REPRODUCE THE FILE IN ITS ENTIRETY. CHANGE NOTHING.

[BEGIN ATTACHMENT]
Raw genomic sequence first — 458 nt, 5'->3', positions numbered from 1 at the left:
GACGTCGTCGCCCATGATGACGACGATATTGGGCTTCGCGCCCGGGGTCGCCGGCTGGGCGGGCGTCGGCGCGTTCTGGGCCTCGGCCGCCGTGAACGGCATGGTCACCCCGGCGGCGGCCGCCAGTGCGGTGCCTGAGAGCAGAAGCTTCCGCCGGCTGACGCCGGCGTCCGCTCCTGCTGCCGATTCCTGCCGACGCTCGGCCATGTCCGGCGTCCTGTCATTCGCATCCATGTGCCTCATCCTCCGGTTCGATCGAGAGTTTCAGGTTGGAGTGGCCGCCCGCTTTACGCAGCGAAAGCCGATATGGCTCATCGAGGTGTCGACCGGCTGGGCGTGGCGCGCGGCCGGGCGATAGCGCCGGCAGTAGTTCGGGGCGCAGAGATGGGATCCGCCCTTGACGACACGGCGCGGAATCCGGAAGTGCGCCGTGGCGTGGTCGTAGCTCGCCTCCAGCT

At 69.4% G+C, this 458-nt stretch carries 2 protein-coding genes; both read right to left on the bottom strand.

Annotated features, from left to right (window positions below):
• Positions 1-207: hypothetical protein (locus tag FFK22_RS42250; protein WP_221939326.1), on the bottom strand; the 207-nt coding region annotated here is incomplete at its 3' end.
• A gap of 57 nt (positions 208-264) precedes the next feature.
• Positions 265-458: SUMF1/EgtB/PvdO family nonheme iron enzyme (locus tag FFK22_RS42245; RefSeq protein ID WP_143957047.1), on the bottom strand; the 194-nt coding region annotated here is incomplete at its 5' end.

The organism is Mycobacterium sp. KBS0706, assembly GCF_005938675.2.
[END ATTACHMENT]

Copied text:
Raw genomic sequence first — 458 nt, 5'->3', positions numbered from 1 at the left:
GACGTCGTCGCCCATGATGACGACGATATTGGGCTTCGCGCCCGGGGTCGCCGGCTGGGCGGGCGTCGGCGCGTTCTGGGCCTCGGCCGCCGTGAACGGCATGGTCACCCCGGCGGCGGCCGCCAGTGCGGTGCCTGAGAGCAGAAGCTTCCGCCGGCTGACGCCGGCGTCCGCTCCTGCTGCCGATTCCTGCCGACGCTCGGCCATGTCCGGCGTCCTGTCATTCGCATCCATGTGCCTCATCCTCCGGTTCGATCGAGAGTTTCAGGTTGGAGTGGCCGCCCGCTTTACGCAGCGAAAGCCGATATGGCTCATCGAGGTGTCGACCGGCTGGGCGTGGCGCGCGGCCGGGCGATAGCGCCGGCAGTAGTTCGGGGCGCAGAGATGGGATCCGCCCTTGACGACACGGCGCGGAATCCGGAAGTGCGCCGTGGCGTGGTCGTAGCTCGCCTCCAGCT

At 69.4% G+C, this 458-nt stretch carries 2 protein-coding genes; both read right to left on the bottom strand.

Annotated features, from left to right (window positions below):
• Positions 1-207: hypothetical protein (locus tag FFK22_RS42250; protein WP_221939326.1), on the bottom strand; the 207-nt coding region annotated here is incomplete at its 3' end.
• A gap of 57 nt (positions 208-264) precedes the next feature.
• Positions 265-458: SUMF1/EgtB/PvdO family nonheme iron enzyme (locus tag FFK22_RS42245; RefSeq protein ID WP_143957047.1), on the bottom strand; the 194-nt coding region annotated here is incomplete at its 5' end.

The organism is Mycobacterium sp. KBS0706, assembly GCF_005938675.2.